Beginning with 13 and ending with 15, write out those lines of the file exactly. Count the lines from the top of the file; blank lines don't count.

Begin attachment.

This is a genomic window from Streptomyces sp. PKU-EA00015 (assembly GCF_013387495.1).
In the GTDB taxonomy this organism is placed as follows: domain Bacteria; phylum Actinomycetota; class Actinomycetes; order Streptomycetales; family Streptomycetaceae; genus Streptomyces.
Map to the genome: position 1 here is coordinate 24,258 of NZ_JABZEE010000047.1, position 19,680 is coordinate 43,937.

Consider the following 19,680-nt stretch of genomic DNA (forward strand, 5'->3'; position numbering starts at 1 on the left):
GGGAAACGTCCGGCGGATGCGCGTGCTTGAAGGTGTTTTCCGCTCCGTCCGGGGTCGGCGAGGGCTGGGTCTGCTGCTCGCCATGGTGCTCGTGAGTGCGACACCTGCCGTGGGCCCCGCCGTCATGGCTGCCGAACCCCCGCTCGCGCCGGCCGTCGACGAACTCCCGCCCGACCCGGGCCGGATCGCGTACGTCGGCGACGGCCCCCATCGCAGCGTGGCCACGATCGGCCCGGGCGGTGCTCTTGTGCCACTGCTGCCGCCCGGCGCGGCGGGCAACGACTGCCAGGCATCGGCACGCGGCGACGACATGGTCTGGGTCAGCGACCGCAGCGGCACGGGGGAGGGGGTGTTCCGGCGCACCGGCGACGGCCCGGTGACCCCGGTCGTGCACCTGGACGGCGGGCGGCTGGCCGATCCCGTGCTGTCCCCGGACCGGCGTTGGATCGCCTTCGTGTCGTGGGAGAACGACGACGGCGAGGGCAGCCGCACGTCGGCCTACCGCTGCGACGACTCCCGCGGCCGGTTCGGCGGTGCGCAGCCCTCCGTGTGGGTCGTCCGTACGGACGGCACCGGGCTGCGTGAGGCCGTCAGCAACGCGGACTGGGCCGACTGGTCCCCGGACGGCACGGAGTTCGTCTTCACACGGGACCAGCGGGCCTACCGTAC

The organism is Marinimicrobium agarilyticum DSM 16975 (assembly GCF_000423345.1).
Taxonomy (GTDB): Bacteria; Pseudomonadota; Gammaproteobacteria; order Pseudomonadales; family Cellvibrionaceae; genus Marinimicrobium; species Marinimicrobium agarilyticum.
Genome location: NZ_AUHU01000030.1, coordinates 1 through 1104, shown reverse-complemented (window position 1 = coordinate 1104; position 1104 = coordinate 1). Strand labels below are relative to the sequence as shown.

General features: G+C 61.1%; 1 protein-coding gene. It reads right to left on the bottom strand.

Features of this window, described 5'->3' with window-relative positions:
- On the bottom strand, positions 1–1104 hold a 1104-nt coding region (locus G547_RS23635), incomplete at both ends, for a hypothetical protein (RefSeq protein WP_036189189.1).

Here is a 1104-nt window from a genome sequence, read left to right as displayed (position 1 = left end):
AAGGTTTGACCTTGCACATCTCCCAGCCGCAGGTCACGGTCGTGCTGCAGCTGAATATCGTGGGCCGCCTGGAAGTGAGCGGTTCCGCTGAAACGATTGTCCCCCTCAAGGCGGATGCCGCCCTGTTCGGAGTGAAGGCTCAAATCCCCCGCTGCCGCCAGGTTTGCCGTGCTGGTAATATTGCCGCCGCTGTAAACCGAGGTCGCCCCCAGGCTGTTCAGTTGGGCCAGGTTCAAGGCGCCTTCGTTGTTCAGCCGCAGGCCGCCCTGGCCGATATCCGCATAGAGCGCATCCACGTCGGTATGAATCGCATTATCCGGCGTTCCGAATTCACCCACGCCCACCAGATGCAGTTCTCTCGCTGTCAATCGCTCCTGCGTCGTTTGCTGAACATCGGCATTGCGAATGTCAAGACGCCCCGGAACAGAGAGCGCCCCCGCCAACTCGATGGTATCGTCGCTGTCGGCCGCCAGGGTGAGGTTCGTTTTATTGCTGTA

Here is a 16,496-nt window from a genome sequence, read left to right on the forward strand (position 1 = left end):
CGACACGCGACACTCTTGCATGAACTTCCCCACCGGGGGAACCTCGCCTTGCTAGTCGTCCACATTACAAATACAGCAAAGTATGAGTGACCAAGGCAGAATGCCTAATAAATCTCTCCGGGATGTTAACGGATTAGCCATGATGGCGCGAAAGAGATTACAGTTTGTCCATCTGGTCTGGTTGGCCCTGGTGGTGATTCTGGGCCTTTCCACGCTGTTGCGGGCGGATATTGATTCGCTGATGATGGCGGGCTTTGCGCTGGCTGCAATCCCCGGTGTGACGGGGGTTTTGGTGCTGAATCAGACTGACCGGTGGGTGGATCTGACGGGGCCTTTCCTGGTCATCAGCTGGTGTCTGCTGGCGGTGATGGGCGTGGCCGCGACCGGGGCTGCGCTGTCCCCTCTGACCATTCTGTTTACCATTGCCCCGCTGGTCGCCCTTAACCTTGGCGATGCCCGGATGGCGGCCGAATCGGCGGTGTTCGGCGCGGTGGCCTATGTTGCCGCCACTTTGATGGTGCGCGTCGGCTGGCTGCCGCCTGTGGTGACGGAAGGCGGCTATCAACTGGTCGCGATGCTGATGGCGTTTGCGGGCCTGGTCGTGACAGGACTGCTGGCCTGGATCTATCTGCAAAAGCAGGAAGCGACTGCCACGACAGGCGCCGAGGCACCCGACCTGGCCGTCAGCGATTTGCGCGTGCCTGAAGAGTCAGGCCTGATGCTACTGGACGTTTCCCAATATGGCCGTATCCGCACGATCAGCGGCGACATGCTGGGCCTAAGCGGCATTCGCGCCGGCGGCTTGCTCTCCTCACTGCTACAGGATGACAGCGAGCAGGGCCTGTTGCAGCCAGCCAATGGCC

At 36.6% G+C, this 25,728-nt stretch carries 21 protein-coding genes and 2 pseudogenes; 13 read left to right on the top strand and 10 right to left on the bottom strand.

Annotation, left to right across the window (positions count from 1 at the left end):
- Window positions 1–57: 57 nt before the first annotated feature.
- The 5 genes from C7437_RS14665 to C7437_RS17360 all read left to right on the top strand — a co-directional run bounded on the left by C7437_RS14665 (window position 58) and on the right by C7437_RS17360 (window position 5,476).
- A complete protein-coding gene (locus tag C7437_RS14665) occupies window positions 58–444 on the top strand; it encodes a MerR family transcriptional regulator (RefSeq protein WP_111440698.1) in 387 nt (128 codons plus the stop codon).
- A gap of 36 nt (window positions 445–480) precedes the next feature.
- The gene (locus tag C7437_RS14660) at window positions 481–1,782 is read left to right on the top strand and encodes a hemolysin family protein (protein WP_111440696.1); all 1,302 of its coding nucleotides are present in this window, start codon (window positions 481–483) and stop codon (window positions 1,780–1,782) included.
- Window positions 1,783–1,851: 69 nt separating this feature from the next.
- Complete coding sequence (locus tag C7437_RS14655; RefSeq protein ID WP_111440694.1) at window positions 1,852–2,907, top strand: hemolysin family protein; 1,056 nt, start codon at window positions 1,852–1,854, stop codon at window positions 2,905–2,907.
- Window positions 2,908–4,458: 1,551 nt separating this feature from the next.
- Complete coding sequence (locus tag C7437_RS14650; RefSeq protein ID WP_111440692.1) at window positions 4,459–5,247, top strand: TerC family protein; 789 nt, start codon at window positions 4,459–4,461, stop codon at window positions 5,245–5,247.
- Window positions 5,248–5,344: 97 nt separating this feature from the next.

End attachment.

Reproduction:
AAGGTTTGACCTTGCACATCTCCCAGCCGCAGGTCACGGTCGTGCTGCAGCTGAATATCGTGGGCCGCCTGGAAGTGAGCGGTTCCGCTGAAACGATTGTCCCCCTCAAGGCGGATGCCGCCCTGTTCGGAGTGAAGGCTCAAATCCCCCGCTGCCGCCAGGTTTGCCGTGCTGGTAATATTGCCGCCGCTGTAAACCGAGGTCGCCCCCAGGCTGTTCAGTTGGGCCAGGTTCAAGGCGCCTTCGTTGTTCAGCCGCAGGCCGCCCTGGCCGATATCCGCATAGAGCGCATCCACGTCGGTATGAATCGCATTATCCGGCGTTCCGAATTCACCCACGCCCACCAGATGCAGTTCTCTCGCTGTCAATCGCTCCTGCGTCGTTTGCTGAACATCGGCATTGCGAATGTCAAGACGCCCCGGAACAGAGAGCGCCCCCGCCAACTCGATGGTATCGTCGCTGTCGGCCGCCAGGGTGAGGTTCGTTTTATTGCTGTA

Here is a 16,496-nt window from a genome sequence, read left to right on the forward strand (position 1 = left end):
CGACACGCGACACTCTTGCATGAACTTCCCCACCGGGGGAACCTCGCCTTGCTAGTCGTCCACATTACAAATACAGCAAAGTATGAGTGACCAAGGCAGAATGCCTAATAAATCTCTCCGGGATGTTAACGGATTAGCCATGATGGCGCGAAAGAGATTACAGTTTGTCCATCTGGTCTGGTTGGCCCTGGTGGTGATTCTGGGCCTTTCCACGCTGTTGCGGGCGGATATTGATTCGCTGATGATGGCGGGCTTTGCGCTGGCTGCAATCCCCGGTGTGACGGGGGTTTTGGTGCTGAATCAGACTGACCGGTGGGTGGATCTGACGGGGCCTTTCCTGGTCATCAGCTGGTGTCTGCTGGCGGTGATGGGCGTGGCCGCGACCGGGGCTGCGCTGTCCCCTCTGACCATTCTGTTTACCATTGCCCCGCTGGTCGCCCTTAACCTTGGCGATGCCCGGATGGCGGCCGAATCGGCGGTGTTCGGCGCGGTGGCCTATGTTGCCGCCACTTTGATGGTGCGCGTCGGCTGGCTGCCGCCTGTGGTGACGGAAGGCGGCTATCAACTGGTCGCGATGCTGATGGCGTTTGCGGGCCTGGTCGTGACAGGACTGCTGGCCTGGATCTATCTGCAAAAGCAGGAAGCGACTGCCACGACAGGCGCCGAGGCACCCGACCTGGCCGTCAGCGATTTGCGCGTGCCTGAAGAGTCAGGCCTGATGCTACTGGACGTTTCCCAATATGGCCGTATCCGCACGATCAGCGGCGACATGCTGGGCCTAAGCGGCATTCGCGCCGGCGGCTTGCTCTCCTCACTGCTACAGGATGACAGCGAGCAGGGCCTGTTGCAGCCAGCCAATGGCC